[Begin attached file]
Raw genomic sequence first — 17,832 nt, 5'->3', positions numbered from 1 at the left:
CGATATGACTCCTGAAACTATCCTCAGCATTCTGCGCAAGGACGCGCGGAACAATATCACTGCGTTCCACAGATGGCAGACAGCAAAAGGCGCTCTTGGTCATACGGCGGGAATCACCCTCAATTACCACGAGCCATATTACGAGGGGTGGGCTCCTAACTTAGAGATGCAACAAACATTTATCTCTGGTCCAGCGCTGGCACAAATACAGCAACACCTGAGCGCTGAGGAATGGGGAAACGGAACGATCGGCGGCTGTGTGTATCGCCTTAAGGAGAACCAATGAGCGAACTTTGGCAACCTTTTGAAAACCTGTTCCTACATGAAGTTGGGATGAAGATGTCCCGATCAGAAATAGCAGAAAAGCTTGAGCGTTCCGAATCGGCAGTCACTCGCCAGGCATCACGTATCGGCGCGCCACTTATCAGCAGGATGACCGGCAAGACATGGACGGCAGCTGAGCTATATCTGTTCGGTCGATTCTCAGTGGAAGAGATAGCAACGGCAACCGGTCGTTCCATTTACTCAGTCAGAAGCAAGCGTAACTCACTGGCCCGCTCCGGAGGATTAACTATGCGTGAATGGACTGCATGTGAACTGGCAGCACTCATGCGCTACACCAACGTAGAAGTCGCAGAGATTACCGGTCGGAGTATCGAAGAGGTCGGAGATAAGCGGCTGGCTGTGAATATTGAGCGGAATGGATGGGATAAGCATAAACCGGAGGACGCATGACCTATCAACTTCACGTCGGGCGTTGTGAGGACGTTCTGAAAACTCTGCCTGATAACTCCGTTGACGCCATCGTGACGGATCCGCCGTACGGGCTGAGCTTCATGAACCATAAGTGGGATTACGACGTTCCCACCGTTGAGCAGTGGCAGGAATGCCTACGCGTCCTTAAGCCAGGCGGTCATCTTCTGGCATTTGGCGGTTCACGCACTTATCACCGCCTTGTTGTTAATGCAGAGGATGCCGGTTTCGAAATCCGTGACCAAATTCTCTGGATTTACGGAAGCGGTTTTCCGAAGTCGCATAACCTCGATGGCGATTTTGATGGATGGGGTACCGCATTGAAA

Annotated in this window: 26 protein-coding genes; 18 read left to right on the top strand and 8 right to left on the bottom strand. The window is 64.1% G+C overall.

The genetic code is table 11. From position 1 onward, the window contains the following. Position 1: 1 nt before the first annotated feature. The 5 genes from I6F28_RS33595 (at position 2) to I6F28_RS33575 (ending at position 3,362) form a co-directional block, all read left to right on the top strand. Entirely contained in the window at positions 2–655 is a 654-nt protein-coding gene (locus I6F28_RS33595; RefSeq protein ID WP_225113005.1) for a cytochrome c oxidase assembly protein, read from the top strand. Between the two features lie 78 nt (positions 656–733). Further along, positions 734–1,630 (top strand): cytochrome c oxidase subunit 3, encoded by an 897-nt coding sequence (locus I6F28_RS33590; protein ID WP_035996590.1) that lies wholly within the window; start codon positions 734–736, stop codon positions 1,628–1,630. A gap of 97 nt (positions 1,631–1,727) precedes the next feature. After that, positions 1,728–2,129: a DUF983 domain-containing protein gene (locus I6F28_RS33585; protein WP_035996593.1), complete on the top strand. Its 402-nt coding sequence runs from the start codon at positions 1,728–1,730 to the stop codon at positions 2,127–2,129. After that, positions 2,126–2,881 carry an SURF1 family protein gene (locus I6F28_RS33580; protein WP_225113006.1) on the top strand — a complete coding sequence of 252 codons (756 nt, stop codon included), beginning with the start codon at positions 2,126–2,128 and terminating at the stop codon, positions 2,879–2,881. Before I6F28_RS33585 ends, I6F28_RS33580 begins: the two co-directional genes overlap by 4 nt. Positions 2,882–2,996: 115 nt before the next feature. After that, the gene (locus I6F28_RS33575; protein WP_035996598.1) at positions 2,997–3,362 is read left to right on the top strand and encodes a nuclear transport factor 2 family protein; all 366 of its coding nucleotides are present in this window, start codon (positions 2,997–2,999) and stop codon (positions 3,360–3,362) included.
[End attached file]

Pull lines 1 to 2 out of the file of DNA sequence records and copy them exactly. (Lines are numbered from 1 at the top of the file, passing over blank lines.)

Raw genomic sequence first — 17,832 nt, 5'->3', positions numbered from 1 at the left:
CGATATGACTCCTGAAACTATCCTCAGCATTCTGCGCAAGGACGCGCGGAACAATATCACTGCGTTCCACAGATGGCAGACAGCAAAAGGCGCTCTTGGTCATACGGCGGGAATCACCCTCAATTACCACGAGCCATATTACGAGGGGTGGGCTCCTAACTTAGAGATGCAACAAACATTTATCTCTGGTCCAGCGCTGGCACAAATACAGCAACACCTGAGCGCTGAGGAATGGGGAAACGGAACGATCGGCGGCTGTGTGTATCGCCTTAAGGAGAACCAATGAGCGAACTTTGGCAACCTTTTGAAAACCTGTTCCTACATGAAGTTGGGATGAAGATGTCCCGATCAGAAATAGCAGAAAAGCTTGAGCGTTCCGAATCGGCAGTCACTCGCCAGGCATCACGTATCGGCGCGCCACTTATCAGCAGGATGACCGGCAAGACATGGACGGCAGCTGAGCTATATCTGTTCGGTCGATTCTCAGTGGAAGAGATAGCAACGGCAACCGGTCGTTCCATTTACTCAGTCAGAAGCAAGCGTAACTCACTGGCCCGCTCCGGAGGATTAACTATGCGTGAATGGACTGCATGTGAACTGGCAGCACTCATGCGCTACACCAACGTAGAAGTCGCAGAGATTACCGGTCGGAGTATCGAAGAGGTCGGAGATAAGCGGCTGGCTGTGAATATTGAGCGGAATGGATGGGATAAGCATAAACCGGAGGACGCATGACCTATCAACTTCACGTCGGGCGTTGTGAGGACGTTCTGAAAACTCTGCCTGATAACTCCGTTGACGCCATCGTGACGGATCCGCCGTACGGGCTGAGCTTCATGAACCATAAGTGGGATTACGACGTTCCCACCGTTGAGCAGTGGCAGGAATGCCTACGCGTCCTTAAGCCAGGCGGTCATCTTCTGGCATTTGGCGGTTCACGCACTTATCACCGCCTTGTTGTTAATGCAGAGGATGCCGGTTTCGAAATCCGTGACCAAATTCTCTGGATTTACGGAAGCGGTTTTCCGAAGTCGCATAACCTCGATGGCGATTTTGATGGATGGGGTACCGCATTGAAA